This was followed by a sketch called Gill Carson Guidance Counselor, which must have been in reference to something the host worked on because it was a parody of a story where a white woman transfers to a rough school to then change the lives of every minority they interact with. This sketch went on way too long and felt dramatic enough to be the real deal with barely any parody at all.
Leon Redbone then performed Ain't Misbehavin' which led me to forget how interesting and original his style is, even to this day.
Garrett Morris then breaks down the issues with race relations and offers to accept donations from those suffering from white guilt.
This was followed by another Great Moment in Herstory which was about the Mother of Modern Dance who must have died from decapitation as the sketch was about her opting for a long scarf to wear on her ride in her new man's convertible.
This was followed by the news which is continuing to grow some legs, but there were still too many stories like how it was Popeye's birthday with no connection to a real-life event.
The news's commercial was a repeat of the first H&L Brock commercial from a couple weeks ago.
The news returned to Emily Litella was ranting about the Deaf Penalty and finished off on a couple of standard stories.
The Singing Idlers then came out and sang a song about the Coast Guard as a list of people dumber than dolphins scrolled across the screen.
After the Coast Guard song, Jill Clayburgh joined the group and sang Sea Cruise by Frankie Ford.
Next was a fake commercial for car treats with people talking about their car as if it actually ate the snacks and the benefits that could be felt.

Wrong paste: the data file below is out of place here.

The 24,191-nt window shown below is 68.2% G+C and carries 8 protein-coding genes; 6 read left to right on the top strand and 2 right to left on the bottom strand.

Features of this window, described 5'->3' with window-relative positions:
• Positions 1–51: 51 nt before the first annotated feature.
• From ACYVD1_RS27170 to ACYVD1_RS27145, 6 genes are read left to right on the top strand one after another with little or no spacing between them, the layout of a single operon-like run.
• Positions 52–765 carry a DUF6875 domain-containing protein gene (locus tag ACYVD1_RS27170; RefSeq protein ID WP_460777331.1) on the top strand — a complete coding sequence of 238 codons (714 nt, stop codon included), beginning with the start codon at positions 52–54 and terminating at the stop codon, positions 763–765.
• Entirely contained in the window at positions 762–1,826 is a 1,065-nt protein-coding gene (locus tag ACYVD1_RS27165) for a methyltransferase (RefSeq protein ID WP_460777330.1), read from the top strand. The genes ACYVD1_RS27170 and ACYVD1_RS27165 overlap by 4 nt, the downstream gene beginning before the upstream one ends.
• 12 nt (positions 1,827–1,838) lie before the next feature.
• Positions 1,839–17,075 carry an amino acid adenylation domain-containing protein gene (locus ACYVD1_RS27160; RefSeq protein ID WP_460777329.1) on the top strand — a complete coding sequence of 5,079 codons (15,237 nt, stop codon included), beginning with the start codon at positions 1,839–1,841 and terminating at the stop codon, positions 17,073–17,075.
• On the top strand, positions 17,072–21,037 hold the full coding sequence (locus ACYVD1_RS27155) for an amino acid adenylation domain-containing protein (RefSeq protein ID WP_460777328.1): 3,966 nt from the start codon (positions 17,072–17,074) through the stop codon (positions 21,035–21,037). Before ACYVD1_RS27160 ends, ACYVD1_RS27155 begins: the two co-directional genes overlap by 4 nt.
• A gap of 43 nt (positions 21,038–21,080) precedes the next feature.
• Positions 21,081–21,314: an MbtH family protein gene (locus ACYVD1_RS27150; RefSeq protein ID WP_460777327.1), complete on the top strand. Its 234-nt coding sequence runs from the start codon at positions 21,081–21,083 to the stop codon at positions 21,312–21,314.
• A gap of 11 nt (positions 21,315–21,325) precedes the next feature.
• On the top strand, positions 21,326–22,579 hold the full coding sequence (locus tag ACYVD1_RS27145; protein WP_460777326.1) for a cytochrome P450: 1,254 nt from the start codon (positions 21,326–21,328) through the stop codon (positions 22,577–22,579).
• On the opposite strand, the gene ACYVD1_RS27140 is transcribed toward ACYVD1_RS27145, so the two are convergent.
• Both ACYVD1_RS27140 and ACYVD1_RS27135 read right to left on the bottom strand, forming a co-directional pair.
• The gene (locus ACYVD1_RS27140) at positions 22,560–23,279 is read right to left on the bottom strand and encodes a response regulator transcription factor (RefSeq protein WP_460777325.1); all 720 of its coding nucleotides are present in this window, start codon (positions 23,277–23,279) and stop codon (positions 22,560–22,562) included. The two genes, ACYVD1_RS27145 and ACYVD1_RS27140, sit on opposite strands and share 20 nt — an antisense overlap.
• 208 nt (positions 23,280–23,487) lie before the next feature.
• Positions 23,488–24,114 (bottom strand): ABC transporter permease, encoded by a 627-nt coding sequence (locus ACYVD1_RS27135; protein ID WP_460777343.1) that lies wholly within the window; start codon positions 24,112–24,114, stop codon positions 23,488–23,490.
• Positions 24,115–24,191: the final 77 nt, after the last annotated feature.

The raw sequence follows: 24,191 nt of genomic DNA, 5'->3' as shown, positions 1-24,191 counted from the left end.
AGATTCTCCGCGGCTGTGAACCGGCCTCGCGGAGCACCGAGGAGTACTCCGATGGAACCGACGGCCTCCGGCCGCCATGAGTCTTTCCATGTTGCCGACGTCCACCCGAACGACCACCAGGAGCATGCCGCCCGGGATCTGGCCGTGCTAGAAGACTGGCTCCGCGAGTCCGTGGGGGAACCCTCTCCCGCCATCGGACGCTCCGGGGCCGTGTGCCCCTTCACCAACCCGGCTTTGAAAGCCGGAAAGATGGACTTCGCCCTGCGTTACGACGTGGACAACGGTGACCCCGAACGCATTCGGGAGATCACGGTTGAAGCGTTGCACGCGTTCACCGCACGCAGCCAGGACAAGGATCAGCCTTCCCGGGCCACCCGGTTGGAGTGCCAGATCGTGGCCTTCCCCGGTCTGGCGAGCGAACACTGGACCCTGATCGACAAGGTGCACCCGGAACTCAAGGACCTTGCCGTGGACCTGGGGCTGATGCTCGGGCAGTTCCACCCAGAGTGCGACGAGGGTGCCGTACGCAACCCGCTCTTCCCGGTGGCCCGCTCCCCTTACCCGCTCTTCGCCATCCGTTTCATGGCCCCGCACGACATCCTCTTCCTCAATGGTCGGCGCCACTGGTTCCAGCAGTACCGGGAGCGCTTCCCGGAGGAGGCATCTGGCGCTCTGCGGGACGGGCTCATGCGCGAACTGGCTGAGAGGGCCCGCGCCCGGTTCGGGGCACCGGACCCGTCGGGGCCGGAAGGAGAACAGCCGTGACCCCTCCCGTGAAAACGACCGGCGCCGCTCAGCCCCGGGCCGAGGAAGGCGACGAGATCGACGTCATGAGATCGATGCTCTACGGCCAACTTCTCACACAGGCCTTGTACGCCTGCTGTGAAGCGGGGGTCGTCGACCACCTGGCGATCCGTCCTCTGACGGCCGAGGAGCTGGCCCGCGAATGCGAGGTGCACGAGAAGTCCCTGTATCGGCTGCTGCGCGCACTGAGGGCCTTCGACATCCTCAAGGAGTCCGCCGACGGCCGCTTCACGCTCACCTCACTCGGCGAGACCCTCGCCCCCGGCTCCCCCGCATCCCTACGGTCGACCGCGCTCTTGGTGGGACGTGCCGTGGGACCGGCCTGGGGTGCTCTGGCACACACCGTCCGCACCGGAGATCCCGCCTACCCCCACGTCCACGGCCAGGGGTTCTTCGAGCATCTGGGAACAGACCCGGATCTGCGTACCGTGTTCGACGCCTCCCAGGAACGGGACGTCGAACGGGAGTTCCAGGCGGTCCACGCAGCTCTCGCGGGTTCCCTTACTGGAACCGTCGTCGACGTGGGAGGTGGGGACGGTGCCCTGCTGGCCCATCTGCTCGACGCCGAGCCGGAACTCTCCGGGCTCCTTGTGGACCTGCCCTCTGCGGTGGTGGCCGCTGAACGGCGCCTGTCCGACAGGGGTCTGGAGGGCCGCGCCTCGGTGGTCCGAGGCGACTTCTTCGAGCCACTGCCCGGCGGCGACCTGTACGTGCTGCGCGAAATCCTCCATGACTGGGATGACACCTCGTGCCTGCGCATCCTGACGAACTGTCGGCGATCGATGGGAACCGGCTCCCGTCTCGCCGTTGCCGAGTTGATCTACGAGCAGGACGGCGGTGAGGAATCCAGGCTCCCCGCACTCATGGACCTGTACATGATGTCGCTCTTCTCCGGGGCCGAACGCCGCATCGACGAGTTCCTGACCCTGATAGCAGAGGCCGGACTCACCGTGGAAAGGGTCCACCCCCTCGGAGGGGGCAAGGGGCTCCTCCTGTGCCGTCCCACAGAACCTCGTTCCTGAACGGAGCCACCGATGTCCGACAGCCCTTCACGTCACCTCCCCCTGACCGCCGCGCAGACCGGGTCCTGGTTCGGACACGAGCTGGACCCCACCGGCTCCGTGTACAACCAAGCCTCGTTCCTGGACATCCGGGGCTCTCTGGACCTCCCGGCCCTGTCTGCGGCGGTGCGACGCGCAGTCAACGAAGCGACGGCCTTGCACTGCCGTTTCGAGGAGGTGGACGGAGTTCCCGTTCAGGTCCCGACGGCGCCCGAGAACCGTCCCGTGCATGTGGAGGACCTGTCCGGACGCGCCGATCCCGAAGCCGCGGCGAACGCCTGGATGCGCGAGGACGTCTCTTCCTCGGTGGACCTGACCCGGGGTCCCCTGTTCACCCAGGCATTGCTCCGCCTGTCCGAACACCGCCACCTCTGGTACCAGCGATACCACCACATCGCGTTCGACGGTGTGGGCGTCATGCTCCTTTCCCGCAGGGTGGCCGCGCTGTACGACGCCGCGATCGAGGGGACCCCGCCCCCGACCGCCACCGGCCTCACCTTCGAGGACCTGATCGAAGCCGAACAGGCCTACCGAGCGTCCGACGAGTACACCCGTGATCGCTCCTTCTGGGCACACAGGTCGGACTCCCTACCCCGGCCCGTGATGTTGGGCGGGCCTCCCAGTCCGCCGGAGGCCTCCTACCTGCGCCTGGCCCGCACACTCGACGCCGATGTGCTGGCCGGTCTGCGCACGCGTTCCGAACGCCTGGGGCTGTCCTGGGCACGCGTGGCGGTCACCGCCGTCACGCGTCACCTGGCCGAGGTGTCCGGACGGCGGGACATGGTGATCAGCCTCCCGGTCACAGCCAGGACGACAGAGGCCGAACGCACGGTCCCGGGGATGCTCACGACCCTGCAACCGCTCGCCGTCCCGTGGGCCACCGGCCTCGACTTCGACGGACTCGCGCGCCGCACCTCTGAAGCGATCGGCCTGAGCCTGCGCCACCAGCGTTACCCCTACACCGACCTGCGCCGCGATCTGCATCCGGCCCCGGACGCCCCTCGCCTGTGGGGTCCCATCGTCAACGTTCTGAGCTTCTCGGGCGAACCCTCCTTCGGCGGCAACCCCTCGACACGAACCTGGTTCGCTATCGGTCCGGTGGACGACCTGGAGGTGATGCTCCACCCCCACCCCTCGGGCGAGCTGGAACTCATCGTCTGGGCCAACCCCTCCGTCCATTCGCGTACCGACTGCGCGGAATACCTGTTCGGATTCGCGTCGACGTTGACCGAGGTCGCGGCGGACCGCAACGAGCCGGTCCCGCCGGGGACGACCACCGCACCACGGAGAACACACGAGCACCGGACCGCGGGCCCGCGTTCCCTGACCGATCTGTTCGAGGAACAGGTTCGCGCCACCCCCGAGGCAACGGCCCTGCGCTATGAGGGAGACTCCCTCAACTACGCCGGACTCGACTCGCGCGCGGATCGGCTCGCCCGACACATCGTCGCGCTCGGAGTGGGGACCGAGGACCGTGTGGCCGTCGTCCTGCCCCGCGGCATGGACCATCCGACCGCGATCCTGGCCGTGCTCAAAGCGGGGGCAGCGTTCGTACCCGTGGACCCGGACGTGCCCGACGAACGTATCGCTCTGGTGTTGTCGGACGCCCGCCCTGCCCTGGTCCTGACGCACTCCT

The host then announced that there would be no Muppets this week, even though they've been gone for over a month, but they then use the set to do a Muppet Show with just hands.
This was followed by a short film which was pretty much the same thing as the pre-YouTube cat video from the week before only this week it was a dog owner obsessing over his pet.
Andy Kaufman then came out and performed Old MacDonald with the help of a couple volunteers from the crowd.
Next, we had Chevy and Jill Clayburgh out on a date where she pesters him about what is on her mind. He's nice and says it's her who's on his mind, but she wants more and more details as to why. When he asks her what she's thinking about, she just says warthogs and moves on.
Leon Redbone then returned to sing Big Time Woman and again, I'm very intrigued by his overall style.
This was followed by another Great Moment in History where Gandhi's daughter opted to be evil continually wanting to own guns, which was an interesting history lesson to me after looking her up when the episode was over.
OH NO... IT'S MR. BILL in his introduction to the cast of SNL/
Finally, the show ended on a lesbian marriage where there must have been some historical references to the two brides because it got quite the reaction when their names were revealed.
This has been the first time in a couple days that it was easy to come up with my top three sketches First and foremost, I was very excited to see Mr. Bill. My next pick could have very easily been my first pick if I hadn't already seen Andy Kaufman in the first few episodes. It was also a routine that doesn't get much airplay, so it felt like a new bit to me. Finally, I was entertained by Garrett Morris's attempt to get guilty white people to send him money.